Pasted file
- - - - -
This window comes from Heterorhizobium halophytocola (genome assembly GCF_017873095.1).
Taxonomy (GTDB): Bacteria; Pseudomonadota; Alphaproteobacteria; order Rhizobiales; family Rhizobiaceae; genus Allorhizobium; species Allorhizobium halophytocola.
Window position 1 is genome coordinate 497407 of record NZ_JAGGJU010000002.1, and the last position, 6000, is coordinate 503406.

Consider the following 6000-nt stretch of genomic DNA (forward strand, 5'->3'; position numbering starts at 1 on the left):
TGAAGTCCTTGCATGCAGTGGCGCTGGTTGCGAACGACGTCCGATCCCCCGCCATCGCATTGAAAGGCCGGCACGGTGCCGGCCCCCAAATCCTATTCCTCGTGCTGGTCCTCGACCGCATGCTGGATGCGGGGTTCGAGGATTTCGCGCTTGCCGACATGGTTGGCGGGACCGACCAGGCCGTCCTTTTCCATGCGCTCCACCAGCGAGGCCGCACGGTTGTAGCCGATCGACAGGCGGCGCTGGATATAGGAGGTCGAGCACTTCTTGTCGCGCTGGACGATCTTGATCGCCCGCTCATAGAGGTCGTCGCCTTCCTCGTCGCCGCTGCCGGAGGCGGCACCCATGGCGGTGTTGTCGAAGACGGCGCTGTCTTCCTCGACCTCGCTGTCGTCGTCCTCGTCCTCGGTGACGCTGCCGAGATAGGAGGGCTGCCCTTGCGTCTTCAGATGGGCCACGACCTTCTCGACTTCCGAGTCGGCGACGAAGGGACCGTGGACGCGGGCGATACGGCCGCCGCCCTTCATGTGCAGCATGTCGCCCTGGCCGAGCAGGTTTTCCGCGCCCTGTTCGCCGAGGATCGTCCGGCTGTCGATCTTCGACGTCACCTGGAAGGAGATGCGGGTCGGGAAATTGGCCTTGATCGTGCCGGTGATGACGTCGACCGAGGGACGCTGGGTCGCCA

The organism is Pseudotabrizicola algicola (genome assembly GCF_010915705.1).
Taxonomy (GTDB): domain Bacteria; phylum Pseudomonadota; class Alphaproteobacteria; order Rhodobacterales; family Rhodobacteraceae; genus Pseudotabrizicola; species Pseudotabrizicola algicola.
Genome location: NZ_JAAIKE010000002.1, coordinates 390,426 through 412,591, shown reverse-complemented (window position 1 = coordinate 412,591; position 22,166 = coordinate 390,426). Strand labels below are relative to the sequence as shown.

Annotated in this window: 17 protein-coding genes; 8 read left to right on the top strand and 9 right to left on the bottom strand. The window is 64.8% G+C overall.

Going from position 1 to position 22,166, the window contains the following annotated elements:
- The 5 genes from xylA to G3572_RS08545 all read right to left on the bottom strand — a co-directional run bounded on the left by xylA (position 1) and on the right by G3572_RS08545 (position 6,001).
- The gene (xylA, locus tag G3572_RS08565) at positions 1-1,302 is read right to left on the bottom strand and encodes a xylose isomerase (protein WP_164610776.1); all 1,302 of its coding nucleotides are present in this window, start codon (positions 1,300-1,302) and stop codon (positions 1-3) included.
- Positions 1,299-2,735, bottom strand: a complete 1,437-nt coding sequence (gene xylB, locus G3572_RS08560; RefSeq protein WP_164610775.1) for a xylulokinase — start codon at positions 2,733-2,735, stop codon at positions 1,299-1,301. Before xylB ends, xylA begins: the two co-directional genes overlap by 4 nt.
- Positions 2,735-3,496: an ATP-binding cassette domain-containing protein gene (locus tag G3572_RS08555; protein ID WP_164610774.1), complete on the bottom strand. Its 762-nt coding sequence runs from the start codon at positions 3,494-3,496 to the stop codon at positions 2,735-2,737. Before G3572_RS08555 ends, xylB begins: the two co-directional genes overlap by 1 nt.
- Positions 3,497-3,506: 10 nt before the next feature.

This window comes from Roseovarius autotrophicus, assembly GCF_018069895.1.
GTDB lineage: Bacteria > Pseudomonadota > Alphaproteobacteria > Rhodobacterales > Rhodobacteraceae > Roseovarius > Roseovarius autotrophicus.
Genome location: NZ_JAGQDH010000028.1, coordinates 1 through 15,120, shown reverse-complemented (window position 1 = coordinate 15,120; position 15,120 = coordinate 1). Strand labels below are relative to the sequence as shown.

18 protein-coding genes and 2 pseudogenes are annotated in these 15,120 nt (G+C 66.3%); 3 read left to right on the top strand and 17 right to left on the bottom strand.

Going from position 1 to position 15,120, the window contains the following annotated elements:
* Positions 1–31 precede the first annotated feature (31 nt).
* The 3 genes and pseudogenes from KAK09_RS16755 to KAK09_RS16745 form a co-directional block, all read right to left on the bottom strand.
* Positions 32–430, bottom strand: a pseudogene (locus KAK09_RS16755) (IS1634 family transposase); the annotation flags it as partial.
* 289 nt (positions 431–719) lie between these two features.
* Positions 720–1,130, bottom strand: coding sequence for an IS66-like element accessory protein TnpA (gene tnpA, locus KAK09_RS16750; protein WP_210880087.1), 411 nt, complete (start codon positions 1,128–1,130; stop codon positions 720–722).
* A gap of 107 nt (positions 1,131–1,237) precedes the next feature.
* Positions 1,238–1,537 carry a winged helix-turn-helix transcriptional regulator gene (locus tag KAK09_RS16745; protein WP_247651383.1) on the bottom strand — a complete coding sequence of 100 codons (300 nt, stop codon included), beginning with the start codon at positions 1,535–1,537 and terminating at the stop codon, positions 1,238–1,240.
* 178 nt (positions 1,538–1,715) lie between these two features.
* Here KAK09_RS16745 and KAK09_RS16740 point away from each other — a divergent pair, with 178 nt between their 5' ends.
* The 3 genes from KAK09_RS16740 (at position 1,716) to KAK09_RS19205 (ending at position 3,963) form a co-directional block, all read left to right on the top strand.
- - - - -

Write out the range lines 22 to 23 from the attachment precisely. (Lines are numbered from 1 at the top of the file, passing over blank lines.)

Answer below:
* The 3 genes and pseudogenes from KAK09_RS16755 to KAK09_RS16745 form a co-directional block, all read right to left on the bottom strand.
* Positions 32–430, bottom strand: a pseudogene (locus KAK09_RS16755) (IS1634 family transposase); the annotation flags it as partial.